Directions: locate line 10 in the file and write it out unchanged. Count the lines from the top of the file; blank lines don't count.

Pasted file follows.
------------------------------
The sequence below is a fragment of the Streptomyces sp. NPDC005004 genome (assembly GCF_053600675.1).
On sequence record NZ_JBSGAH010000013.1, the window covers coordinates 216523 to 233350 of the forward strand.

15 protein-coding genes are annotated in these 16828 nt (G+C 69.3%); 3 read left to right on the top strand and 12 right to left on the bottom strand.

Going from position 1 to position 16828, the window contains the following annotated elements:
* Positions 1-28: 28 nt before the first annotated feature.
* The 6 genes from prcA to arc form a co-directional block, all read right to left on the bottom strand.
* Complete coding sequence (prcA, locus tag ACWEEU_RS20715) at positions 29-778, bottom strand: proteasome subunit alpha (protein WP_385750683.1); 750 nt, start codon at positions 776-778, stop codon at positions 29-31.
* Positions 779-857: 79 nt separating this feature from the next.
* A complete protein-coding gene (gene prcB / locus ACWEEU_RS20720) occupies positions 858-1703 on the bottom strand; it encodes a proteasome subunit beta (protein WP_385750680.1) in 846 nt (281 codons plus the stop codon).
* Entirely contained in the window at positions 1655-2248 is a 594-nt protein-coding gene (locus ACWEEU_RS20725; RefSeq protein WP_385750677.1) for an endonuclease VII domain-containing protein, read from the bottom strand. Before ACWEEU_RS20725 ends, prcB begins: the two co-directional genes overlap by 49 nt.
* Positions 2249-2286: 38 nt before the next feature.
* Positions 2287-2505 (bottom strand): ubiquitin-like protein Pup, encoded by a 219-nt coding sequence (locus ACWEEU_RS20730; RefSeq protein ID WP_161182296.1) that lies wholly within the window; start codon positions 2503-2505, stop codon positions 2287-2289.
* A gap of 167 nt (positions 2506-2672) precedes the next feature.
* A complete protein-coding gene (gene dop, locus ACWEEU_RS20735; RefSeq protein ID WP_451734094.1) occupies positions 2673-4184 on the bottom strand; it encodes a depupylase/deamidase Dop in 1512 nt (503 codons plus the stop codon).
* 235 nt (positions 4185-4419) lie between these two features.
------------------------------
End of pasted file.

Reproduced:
* Entirely contained in the window at positions 1655-2248 is a 594-nt protein-coding gene (locus ACWEEU_RS20725; RefSeq protein WP_385750677.1) for an endonuclease VII domain-containing protein, read from the bottom strand. Before ACWEEU_RS20725 ends, prcB begins: the two co-directional genes overlap by 49 nt.